Sex and the City Reviews
In the good, I classify the moments that made me think, and in the series' early years, I thought a lot. But as the series wound down its sixth and final season, it had changed. It had gone from the story of four relationship anti-heroes to a soap opera. Charlotte ran out of storyline after Season 3, when she left Trey and married Harry. The will-they-or-won't-they Carrie-and-Big story wore out well before the series ended. Even sexaholic Samantha settled down in the end, surviving a brush with breast cancer and moving in with her boy toy. The only storyline that was still compelling, in the end, was Miranda and Steve, in my opinion, because it was the most honest. It kind of stole the series away from now-Executive Producer Carrie Bradshaw... I mean, Sarah Jessica Parker...
So, what's left in the movie? Obviously, wedding bells for Carrie and Big. Charlotte and Harry have given up on conceiving, but there might be a surprise in the works; Steve breaches Miranda's trust and puts their marriage on the rocks; and Samantha is exiled to California with her lover Smith Jerrod, whose acting career is taking off.
Other than the Miranda-and-Steve storyline, the film gives fans more of the same sap from the final seasons, with none of the spunk the early episodes provided. At a butt-numbing two-and-a-half hours long, you'd expect more than Charlotte's dilemma of whether or not to run while she's pregnant... or yet another commitment-phobic Carrie and Big meltdown... or several minutes of shrieking hellos each of the many times Samantha returns to New York...
Broken into half-hours, you could consider the film a short-season story arc, like five bonus episodes; as a feature film, however, it's hard to get through in one sitting. It effectively closes the loop on the story that came to dominate the series, but with that focus, the richness of the gals' contrasting sex lives is completely lost.
Then again, as one mega-fan interviewed before the premiere of the reportedly worse second SatC film put it, "Of course I'm happy. I get to see all my friends again!" My girlfriend maintains that films like this shouldn't even be reviiewed, because they aren't meant to be treated as equals. They're cash-ins for the fans to get excited about, and watch communally, critics be damned. To a point, I agree... but if you're paying the same price to see this as you would any other movie, it should be as good as what you would've spent the money on instead. It's not. A shorter, less-indulgent film would've been better, but Sex and the City wasn't talking to the average moviegoer. This film is strictly for the fans.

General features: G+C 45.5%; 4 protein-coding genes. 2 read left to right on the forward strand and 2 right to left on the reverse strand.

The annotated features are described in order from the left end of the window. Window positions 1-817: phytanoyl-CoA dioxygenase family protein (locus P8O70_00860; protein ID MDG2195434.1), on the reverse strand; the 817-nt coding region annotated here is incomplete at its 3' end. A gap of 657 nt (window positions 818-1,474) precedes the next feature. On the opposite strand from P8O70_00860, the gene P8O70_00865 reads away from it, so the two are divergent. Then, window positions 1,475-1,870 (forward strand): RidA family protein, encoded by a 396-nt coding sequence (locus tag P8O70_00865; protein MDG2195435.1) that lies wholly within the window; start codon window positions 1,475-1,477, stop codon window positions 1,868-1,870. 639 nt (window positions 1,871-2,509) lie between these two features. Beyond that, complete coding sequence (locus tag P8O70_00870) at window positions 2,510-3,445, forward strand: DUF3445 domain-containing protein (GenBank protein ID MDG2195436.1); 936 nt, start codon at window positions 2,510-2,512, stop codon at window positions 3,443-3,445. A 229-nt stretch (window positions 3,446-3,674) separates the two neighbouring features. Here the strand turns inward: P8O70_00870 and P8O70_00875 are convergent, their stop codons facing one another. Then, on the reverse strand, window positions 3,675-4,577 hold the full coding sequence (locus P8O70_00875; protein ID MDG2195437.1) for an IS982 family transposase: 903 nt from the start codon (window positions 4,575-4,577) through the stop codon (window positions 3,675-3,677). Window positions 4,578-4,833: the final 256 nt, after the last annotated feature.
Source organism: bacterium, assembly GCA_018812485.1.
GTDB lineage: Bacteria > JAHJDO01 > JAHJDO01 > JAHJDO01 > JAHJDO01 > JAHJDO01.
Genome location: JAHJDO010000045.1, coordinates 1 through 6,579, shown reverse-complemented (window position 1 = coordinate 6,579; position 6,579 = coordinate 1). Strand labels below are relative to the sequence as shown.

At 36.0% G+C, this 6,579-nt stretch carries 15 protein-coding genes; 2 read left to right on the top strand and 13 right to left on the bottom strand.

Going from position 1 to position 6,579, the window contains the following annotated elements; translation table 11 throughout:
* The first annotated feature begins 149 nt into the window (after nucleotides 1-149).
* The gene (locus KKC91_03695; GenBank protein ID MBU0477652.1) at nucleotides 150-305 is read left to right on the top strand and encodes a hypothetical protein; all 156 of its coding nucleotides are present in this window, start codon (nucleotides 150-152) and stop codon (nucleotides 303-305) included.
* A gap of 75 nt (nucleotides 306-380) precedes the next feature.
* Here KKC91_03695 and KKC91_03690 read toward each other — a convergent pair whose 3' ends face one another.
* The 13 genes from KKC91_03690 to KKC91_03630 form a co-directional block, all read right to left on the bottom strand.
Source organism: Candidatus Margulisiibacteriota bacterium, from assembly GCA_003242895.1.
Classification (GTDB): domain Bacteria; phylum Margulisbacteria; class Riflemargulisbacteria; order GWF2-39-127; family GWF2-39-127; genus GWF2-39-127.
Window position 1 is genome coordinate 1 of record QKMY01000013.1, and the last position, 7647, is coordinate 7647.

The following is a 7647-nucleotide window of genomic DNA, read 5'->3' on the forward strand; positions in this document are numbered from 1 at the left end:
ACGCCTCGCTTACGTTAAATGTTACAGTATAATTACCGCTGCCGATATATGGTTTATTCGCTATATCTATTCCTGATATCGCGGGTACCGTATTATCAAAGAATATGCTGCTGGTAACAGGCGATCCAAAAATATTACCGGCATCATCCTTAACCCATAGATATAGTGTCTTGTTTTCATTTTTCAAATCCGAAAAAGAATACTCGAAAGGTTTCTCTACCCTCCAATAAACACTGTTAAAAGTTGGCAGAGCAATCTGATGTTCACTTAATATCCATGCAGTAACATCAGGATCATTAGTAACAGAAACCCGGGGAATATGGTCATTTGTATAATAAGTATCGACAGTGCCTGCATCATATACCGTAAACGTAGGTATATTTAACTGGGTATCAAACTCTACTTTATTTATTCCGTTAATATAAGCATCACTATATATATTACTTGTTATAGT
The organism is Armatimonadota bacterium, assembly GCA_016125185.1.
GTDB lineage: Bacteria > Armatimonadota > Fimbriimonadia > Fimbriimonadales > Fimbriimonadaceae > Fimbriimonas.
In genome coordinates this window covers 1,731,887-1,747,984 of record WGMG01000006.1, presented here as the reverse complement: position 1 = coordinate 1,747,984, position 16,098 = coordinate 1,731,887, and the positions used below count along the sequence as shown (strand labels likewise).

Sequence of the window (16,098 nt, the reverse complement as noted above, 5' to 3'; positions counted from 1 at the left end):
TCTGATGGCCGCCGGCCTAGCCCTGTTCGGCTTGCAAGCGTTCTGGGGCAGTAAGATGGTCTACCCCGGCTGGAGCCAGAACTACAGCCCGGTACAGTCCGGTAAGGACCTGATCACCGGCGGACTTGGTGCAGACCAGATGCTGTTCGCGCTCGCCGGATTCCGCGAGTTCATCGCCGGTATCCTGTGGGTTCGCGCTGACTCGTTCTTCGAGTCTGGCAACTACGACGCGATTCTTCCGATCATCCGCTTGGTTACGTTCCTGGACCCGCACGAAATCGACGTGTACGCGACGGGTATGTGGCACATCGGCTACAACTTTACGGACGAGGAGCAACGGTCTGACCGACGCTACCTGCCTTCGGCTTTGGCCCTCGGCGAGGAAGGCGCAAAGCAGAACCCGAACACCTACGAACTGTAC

i'm a 27-year-old, if i give up the lifestyle in my cozy hometown and make it to new york...i would be looking for MONEY! not love.
and if my husband-to-be suddenly chickens out before the wedding but regrets immediately and still wants to marry me when he sees the sight of me before the ceremony, i'd still marry him...imagine all those people get arround in a big place, all those invitations, and your parents, friends and relatives..hundreds of people make ways to join your ceremony..what a scene!...what a responsibility....and the traumatic embarrassments you have to deal with afterwards...how could anyone just decide not to get married in a circumstance like that? it's remained incomprehesible to me. if the man is really not the one, i'll probably divorce him...at least, half one year later..or make it a year. so it's much less attention-grappling....even i would think of practical things like that. why not a socialite in matured age? and the man in this case is a middle-aged businessman, how come he would suffer from frights like a high-school boy who just learns his girlfriend gets pregnant? it puzzles me.
and also, i was surprised about carrie's reading choices...she's a writer, ok, a columnist, how could you be if you didn't even read "wuthering heights" in high-school or college? isn't it a bit too late for you to start it off when you're, let's say, 38? and you're a "professional" writer? she talks about that book like an adolescent girl who yearns for love...with all those phenomenal affairs you have had for at least 20 years, haven't you learned to grow just a little bit? i truly cannot truly believe anyone in that age could still operate like that... i always pay attention to what people read because it's an indication of your inward sophistication which cannot be fooled by the clothes you wear or the cosmetics you put on your face.